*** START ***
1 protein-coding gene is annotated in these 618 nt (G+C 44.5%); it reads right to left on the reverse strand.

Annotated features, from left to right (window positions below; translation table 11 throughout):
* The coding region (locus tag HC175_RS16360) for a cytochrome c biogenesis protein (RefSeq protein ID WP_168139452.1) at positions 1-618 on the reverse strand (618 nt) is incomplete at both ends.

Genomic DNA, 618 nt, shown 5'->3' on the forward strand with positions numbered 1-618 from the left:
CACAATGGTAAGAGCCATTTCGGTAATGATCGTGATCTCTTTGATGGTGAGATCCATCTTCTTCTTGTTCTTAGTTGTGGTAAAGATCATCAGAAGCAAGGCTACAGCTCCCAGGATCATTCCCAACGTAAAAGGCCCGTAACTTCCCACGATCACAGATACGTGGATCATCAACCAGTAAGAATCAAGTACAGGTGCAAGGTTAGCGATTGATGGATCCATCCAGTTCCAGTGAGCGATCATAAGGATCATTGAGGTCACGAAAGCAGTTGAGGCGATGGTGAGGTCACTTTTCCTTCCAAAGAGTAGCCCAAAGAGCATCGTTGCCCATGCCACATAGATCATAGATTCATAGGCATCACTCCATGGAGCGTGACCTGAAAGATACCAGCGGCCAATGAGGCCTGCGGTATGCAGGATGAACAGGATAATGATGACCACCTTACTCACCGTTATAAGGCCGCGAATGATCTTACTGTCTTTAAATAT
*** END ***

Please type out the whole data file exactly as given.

1 protein-coding gene is annotated in these 618 nt (G+C 44.5%); it reads right to left on the reverse strand.

Annotated features, from left to right (window positions below; translation table 11 throughout):
* The coding region (locus tag HC175_RS16360) for a cytochrome c biogenesis protein (RefSeq protein ID WP_168139452.1) at positions 1-618 on the reverse strand (618 nt) is incomplete at both ends.

Genomic DNA, 618 nt, shown 5'->3' on the forward strand with positions numbered 1-618 from the left:
CACAATGGTAAGAGCCATTTCGGTAATGATCGTGATCTCTTTGATGGTGAGATCCATCTTCTTCTTGTTCTTAGTTGTGGTAAAGATCATCAGAAGCAAGGCTACAGCTCCCAGGATCATTCCCAACGTAAAAGGCCCGTAACTTCCCACGATCACAGATACGTGGATCATCAACCAGTAAGAATCAAGTACAGGTGCAAGGTTAGCGATTGATGGATCCATCCAGTTCCAGTGAGCGATCATAAGGATCATTGAGGTCACGAAAGCAGTTGAGGCGATGGTGAGGTCACTTTTCCTTCCAAAGAGTAGCCCAAAGAGCATCGTTGCCCATGCCACATAGATCATAGATTCATAGGCATCACTCCATGGAGCGTGACCTGAAAGATACCAGCGGCCAATGAGGCCTGCGGTATGCAGGATGAACAGGATAATGATGACCACCTTACTCACCGTTATAAGGCCGCGAATGATCTTACTGTCTTTAAATAT